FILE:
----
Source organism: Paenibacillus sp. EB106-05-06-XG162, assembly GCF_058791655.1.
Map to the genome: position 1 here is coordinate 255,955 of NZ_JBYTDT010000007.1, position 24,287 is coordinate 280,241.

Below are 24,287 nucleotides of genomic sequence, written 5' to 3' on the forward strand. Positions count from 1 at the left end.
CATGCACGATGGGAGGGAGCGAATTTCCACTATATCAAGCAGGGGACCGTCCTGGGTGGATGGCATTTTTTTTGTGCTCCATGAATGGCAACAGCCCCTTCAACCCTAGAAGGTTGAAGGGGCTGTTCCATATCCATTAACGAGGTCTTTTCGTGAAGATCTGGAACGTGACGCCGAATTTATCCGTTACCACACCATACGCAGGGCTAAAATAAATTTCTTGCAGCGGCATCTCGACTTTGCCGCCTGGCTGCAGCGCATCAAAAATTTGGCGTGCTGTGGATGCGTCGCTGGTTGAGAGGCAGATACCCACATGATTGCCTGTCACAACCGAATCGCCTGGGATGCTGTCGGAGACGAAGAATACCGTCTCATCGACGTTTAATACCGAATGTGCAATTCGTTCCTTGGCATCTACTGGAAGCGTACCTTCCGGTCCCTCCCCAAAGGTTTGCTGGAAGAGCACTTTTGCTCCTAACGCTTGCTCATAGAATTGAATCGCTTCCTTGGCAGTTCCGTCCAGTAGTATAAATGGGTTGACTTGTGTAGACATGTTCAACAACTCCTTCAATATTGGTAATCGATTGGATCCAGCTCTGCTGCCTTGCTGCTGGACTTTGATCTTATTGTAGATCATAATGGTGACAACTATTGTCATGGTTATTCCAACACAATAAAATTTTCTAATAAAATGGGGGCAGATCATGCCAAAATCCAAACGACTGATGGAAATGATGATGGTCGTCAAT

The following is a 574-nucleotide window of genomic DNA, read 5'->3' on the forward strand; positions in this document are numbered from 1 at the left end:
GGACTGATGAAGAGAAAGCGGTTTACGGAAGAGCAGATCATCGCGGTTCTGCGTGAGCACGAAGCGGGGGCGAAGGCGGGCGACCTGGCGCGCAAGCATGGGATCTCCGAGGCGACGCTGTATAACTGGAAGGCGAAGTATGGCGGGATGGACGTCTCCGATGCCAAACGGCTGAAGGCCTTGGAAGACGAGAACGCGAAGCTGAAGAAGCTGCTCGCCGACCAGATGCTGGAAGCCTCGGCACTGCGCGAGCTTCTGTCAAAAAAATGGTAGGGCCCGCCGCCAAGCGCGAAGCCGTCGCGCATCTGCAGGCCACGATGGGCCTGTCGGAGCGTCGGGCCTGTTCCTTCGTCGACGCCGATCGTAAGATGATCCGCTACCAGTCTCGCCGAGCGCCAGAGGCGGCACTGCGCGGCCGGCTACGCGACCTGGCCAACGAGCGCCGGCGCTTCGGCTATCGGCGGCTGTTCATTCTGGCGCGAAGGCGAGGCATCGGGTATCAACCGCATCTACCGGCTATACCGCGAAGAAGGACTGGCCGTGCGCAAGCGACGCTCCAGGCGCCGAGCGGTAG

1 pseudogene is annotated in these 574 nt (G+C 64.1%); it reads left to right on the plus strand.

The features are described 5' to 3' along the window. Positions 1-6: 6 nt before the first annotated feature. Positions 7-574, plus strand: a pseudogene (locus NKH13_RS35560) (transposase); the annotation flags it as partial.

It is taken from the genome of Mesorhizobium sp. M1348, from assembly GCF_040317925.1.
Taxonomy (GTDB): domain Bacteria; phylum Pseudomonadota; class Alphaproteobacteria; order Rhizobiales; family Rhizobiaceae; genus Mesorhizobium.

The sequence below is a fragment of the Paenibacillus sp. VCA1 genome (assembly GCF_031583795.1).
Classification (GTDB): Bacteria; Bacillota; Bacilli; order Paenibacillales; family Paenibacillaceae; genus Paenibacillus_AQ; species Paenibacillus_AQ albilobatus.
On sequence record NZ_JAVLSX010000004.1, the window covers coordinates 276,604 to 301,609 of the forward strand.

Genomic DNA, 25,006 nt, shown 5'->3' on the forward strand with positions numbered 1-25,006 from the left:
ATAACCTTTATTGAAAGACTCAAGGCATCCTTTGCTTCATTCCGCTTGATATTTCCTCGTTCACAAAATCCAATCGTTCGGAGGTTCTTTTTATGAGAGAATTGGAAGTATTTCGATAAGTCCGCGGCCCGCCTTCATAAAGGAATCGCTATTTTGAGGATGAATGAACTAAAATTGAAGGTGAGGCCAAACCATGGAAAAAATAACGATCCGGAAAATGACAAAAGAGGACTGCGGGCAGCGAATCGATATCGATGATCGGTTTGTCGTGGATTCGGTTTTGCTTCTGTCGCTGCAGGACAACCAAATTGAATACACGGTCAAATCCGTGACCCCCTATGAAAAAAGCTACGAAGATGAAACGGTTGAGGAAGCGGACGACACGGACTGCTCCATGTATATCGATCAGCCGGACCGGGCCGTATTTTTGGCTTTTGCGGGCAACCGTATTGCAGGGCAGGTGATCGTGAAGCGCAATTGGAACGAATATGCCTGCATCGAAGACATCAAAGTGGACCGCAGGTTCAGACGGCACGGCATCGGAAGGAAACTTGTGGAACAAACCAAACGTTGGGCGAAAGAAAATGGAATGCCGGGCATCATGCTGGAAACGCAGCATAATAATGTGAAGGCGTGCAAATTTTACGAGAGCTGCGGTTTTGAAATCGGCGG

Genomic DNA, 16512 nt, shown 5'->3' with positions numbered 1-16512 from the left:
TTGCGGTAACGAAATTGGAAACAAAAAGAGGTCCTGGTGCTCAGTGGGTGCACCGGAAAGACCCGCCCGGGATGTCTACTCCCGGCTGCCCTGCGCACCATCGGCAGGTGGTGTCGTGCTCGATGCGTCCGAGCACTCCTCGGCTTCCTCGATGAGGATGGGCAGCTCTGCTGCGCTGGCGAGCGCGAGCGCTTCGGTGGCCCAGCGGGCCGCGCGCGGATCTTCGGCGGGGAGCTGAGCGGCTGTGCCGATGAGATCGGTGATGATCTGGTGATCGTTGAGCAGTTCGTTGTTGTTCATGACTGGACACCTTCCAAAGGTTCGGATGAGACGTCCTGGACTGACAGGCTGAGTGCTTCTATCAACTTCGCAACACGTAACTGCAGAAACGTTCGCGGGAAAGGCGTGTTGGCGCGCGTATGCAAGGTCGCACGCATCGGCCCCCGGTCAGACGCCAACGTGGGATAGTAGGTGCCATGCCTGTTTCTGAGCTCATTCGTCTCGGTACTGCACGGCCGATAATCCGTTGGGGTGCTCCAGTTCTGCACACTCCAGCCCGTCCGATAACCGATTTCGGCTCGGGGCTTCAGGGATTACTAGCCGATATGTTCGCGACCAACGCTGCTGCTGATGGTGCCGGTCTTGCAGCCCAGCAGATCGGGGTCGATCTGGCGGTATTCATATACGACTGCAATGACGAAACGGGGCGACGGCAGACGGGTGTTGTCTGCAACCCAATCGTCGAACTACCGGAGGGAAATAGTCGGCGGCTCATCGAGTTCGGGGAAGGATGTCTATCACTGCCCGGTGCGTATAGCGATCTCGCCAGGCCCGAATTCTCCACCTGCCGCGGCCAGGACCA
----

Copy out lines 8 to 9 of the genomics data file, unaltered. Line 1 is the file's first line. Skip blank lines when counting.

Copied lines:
The features are described 5' to 3' along the window. Positions 1-6: 6 nt before the first annotated feature. Positions 7-574, plus strand: a pseudogene (locus NKH13_RS35560) (transposase); the annotation flags it as partial.

It is taken from the genome of Mesorhizobium sp. M1348, from assembly GCF_040317925.1.